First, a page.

Alexandrias operating fund will grow almost $22 million next year after three straight budget seasons of shortfalls and belt-tightening, signaling a steady but earnest financial standing, officials announced Tuesday.
Outgoing City Manager Jim Hartmann did not recommend any tax or fee hikes when proposing his $553.4 million spending plan to the city council, but advised enacting the maximum commercial add-on tax allowed by the state, which would fund strictly transportation projects. New business licensure fee breaks would offset the transportation tax for about 45 percent of the citys businesses most of them small, he said.
Transportation issues loom so large for us that we need to figure out how to adequately fund them in the future, Hartmann said, adding that lower business license costs should help keep the citys critical small business sector out of the red.
The budget is a work in progress. Nothing will be final until May after several discussions and public hearings inform the process.
Officials said they expect the add-on tax to play a contentious role until then. The levy on commercial properties would charge 12.5 cents per $100 of their assessed value and would raise $189 million over 10 years, according to Bruce Johnson, budget director.
We just need to be very considerate of landlords and businesses as we ask them to foot the bill [for transportation projects], Councilman Frank Fannon cautioned.
THAT DOESNT MEAN THINGS ARE ROSY
Revenue from real estate taxes are up because of higher appraisals and past tax hikes, aiding the citys sturdy fiscal standing.
That doesnt mean that things are rosy, Mayor Euille said. As a matter of fact we can all conclude there are still many challenges that we all have to deal with.
Reinstating pre-recession public service levels is not in the picture for next fiscal year, at least in the budgets nascent stage, officials said. Rather, the city government, which has shed 180 full-time positions since 2008, will likely dedicate a $17 million surplus to capital projects aimed at economic development and transportation infrastructure like the Potomac Yard Metro station, Johnson said.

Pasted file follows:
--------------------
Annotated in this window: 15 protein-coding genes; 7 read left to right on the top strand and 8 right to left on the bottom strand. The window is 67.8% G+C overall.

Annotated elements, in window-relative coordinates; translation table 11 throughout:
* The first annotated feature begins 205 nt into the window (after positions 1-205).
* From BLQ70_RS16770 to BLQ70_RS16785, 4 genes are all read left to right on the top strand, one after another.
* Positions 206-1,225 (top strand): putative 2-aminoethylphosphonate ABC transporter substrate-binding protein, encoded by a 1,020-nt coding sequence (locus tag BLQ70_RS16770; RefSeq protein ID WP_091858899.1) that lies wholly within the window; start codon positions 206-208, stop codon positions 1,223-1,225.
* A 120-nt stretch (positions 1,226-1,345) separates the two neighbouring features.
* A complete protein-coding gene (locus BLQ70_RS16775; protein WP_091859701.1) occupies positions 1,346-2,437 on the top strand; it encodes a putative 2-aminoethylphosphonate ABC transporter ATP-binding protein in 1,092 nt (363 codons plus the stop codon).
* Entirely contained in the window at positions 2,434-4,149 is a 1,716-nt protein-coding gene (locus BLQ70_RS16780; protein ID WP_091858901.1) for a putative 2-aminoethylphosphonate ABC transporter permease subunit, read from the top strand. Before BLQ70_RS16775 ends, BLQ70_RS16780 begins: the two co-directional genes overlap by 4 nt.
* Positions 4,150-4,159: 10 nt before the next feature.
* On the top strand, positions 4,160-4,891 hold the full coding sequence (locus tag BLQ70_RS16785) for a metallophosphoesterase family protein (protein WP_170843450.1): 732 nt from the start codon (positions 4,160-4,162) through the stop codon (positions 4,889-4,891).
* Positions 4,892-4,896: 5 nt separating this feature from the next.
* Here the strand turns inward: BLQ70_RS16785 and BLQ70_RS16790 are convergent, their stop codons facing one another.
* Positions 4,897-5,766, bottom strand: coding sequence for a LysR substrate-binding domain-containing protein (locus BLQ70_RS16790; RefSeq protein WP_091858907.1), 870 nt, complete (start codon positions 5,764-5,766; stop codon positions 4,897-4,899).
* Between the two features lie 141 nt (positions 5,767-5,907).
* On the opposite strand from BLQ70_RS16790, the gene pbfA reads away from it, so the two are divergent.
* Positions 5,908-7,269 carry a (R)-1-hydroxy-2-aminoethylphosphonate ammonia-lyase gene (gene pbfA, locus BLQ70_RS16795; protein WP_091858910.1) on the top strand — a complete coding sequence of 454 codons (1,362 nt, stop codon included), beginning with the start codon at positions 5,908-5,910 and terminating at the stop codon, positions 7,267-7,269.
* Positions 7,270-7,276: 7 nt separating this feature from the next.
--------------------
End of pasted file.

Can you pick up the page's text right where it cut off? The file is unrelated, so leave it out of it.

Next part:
The public schools have needs, too. Classroom space is fast depleting and enrollment projections necessitate new schools, according to Alexandria City Public Schools officials. The citys proposed budget allocates about $158 million for ACPS improvements, paling into comparison the systems request for $372 million which is far in excess of what we have capacity for in our existing CIP plan, Hartmann said.
As the top beneficiary of the citys budget, ACPS will receive about $175 million for their general fund about $7 million more than last fiscal year, according to the proposed budget document.
RAISES AND PAYMENTS FOR CITY EMPLOYEES
The city manager recommended merit-based and step pay increases for city workers but for the fourth year in a row voided across the board cost of living raises.
Hartmann also asked employees to contribute an additional 3 percent to health insurance premiums now at 16 percent total and to their retirement pensions.
I think based on things that are occurring throughout this nation that these requests are fair and manageable, Hartmann said.
President of the Black Firefighters Union and Alexandria Fire Department Capt. John Moorehead disagrees. A step increase and more retirement contributions amounts to a zero sum game, he said, vowing to fight the line item.
I think we pay enough for retirement, especially when were the ones on the front lines, he said. We havent been greedy. Were not asking for something we havent earned.
City council members will meet with staff to begin budget deliberations Wednesday night at City Hall.